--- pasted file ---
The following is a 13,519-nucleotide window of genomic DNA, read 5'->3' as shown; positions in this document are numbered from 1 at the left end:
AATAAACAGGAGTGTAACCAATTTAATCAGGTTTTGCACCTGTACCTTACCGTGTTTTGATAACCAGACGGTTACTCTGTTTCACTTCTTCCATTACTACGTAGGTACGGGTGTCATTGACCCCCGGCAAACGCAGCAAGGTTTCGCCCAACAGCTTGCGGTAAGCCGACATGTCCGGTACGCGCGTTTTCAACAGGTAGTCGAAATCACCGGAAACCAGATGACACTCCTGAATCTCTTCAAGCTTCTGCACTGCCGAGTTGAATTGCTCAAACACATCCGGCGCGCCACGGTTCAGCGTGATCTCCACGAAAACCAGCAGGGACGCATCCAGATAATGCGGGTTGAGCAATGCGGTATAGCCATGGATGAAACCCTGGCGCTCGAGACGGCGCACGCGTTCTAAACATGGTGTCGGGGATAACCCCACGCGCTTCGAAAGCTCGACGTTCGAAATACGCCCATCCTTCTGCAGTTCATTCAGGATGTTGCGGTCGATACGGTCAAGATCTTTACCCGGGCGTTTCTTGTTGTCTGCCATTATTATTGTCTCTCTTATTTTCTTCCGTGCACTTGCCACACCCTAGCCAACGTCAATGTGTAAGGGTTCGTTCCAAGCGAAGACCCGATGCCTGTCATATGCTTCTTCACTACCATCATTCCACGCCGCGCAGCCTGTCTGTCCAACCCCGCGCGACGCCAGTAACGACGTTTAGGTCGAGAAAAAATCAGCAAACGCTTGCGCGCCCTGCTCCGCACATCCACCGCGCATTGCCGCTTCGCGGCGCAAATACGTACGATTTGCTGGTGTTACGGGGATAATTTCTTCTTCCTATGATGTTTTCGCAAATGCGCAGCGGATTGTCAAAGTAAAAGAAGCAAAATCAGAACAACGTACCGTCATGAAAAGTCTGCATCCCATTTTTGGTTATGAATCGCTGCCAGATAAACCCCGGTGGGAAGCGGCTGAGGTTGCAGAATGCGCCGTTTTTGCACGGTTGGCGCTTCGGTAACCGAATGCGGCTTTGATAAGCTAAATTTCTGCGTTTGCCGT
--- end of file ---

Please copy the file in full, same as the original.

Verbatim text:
The following is a 13,519-nucleotide window of genomic DNA, read 5'->3' as shown; positions in this document are numbered from 1 at the left end:
AATAAACAGGAGTGTAACCAATTTAATCAGGTTTTGCACCTGTACCTTACCGTGTTTTGATAACCAGACGGTTACTCTGTTTCACTTCTTCCATTACTACGTAGGTACGGGTGTCATTGACCCCCGGCAAACGCAGCAAGGTTTCGCCCAACAGCTTGCGGTAAGCCGACATGTCCGGTACGCGCGTTTTCAACAGGTAGTCGAAATCACCGGAAACCAGATGACACTCCTGAATCTCTTCAAGCTTCTGCACTGCCGAGTTGAATTGCTCAAACACATCCGGCGCGCCACGGTTCAGCGTGATCTCCACGAAAACCAGCAGGGACGCATCCAGATAATGCGGGTTGAGCAATGCGGTATAGCCATGGATGAAACCCTGGCGCTCGAGACGGCGCACGCGTTCTAAACATGGTGTCGGGGATAACCCCACGCGCTTCGAAAGCTCGACGTTCGAAATACGCCCATCCTTCTGCAGTTCATTCAGGATGTTGCGGTCGATACGGTCAAGATCTTTACCCGGGCGTTTCTTGTTGTCTGCCATTATTATTGTCTCTCTTATTTTCTTCCGTGCACTTGCCACACCCTAGCCAACGTCAATGTGTAAGGGTTCGTTCCAAGCGAAGACCCGATGCCTGTCATATGCTTCTTCACTACCATCATTCCACGCCGCGCAGCCTGTCTGTCCAACCCCGCGCGACGCCAGTAACGACGTTTAGGTCGAGAAAAAATCAGCAAACGCTTGCGCGCCCTGCTCCGCACATCCACCGCGCATTGCCGCTTCGCGGCGCAAATACGTACGATTTGCTGGTGTTACGGGGATAATTTCTTCTTCCTATGATGTTTTCGCAAATGCGCAGCGGATTGTCAAAGTAAAAGAAGCAAAATCAGAACAACGTACCGTCATGAAAAGTCTGCATCCCATTTTTGGTTATGAATCGCTGCCAGATAAACCCCGGTGGGAAGCGGCTGAGGTTGCAGAATGCGCCGTTTTTGCACGGTTGGCGCTTCGGTAACCGAATGCGGCTTTGATAAGCTAAATTTCTGCGTTTGCCGT